Another View of the Theatine Church in Munich
But in 1864, he wrote these famous words…words of deep sorrow, but also of hope. Hope that there would be better days in the future and that “wrong shall fail, the right prevail” and of God being in his midst even through tragedy and unrest in a war-torn world. “God is not dead; nor doth He sleep” and that there truly is hope for “peace on earth, good will to men.”

As I remembered the bells I heard and I thought about the words of this poem, the bells to me became symbolic of God’s presence with us on Earth. In Europe, the bells resound all the time and only few people stop to listen…yet they still ring often. It’s like with God—we take His presence in our lives for granted, but He’s there trying to get our attention, to reverberate through our hearts and minds like the pure and clear sound of the bells.

As with Longfellow’s great tragedy and uncertain chaos that surrounded him, the bells were symbols of peace and hope that God will prevail and we shall find peace even if our world is falling apart. That’s what the Christmas season is all about: peace, hope and remembrance of God’s love. Love for us that was great enough that He sent Jesus Christ to offer salvation to a world in chaos. He’s the bell resounding through the night that beckons, calling us to peace…and to me that is worth celebrating every day.

Has there been a song that's spoken to your heart this holiday season? Was it a reminder of something important?

“For unto us a Child is born, unto us a Son is given and the government shall be upon His shoulders. And he will be called Wonderful Counselor, Mighty God, Everlasting Father, Prince of Peace. Of the increase of His government and peace there shall be no end. He will reign upon the throne of David and over His Kingdom, establishing and upholding it with justice and righteousness from henceforth and forever…” (Isaiah 9:6-7)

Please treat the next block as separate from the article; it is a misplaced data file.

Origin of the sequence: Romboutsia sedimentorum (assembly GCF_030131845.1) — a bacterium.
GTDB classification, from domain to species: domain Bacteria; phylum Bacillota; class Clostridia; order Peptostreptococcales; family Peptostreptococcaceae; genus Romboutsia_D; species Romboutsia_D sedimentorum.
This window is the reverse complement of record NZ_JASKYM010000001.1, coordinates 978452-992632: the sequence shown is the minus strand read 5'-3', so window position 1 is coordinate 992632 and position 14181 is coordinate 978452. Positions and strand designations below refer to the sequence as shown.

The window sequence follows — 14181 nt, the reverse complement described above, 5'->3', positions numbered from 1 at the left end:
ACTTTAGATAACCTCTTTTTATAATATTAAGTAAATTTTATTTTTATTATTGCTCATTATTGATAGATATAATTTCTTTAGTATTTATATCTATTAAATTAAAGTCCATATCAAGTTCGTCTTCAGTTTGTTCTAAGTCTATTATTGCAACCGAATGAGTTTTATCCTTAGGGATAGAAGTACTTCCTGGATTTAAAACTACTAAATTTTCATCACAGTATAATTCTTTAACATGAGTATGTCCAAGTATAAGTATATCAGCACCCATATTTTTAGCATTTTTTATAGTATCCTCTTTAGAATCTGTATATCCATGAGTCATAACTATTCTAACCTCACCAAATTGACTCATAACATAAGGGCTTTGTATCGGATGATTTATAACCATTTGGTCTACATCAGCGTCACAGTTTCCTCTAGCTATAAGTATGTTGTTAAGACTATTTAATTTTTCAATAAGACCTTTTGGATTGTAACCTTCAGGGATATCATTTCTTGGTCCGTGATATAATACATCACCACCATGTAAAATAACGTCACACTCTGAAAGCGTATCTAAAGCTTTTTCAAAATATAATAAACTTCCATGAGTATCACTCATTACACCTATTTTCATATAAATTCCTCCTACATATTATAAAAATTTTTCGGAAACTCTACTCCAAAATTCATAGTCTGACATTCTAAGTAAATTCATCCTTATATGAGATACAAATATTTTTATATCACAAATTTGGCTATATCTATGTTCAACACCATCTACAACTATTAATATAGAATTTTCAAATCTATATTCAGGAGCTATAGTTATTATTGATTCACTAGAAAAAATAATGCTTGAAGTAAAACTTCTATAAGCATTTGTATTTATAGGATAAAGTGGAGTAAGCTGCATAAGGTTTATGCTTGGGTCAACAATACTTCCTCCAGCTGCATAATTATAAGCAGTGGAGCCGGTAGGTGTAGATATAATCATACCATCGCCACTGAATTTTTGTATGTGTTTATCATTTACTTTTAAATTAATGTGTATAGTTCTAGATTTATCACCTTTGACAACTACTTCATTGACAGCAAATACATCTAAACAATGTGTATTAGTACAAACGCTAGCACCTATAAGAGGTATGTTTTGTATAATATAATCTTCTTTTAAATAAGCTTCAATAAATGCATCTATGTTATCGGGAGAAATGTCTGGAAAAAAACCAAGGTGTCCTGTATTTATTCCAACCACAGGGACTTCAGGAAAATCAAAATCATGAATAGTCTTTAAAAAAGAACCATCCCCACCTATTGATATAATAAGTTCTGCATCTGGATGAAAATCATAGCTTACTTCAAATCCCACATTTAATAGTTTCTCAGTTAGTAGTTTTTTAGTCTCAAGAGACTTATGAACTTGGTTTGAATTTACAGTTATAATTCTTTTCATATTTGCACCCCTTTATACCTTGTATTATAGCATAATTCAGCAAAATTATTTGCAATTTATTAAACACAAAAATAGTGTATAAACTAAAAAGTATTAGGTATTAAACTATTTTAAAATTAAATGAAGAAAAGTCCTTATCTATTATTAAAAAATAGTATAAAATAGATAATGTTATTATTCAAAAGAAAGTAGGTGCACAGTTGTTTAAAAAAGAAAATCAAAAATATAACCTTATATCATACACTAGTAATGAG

“Glory to God in the Highest and on Earth peace, good will toward men.” (Luke 2:14)

4 comments:

  1. Thanks for sharing the Longfellow story! It makes the song more meaningful.

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    1. Thanks for reading, Tina! :) Hope you have a Happy New Year!

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  2. This is a beautiful post, Morgan--this song has actually come up for me a lot this Christmas, though I didn't really know it well before. I was listening to it on a CD at the moment when I first read the news about the tragedy in CT, and then I've heard it or read allusions to it several times since--it always helps me see things a little more from God's perspective, but I love the way you've expanded on it. Another one that has often ministered to me when hard things come up at Christmastime is "God Rest Ye Merry, Gentleman"--when I was younger, I thought the comma came before "merry," but later learned it means "God keep you merry"--and then the rest of the words make lots of sense why we can "let nothing us dismay." Blessings to you!

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    1. Thanks, Kiersti! :)

      Sometimes the most well known songs can still surprise us with meaning. That's so neat about "God Rest Ye Merry, Gentleman." I didn't realize the comma either. Wow.

      Thanks for sharing! Have a Happy New Year! :)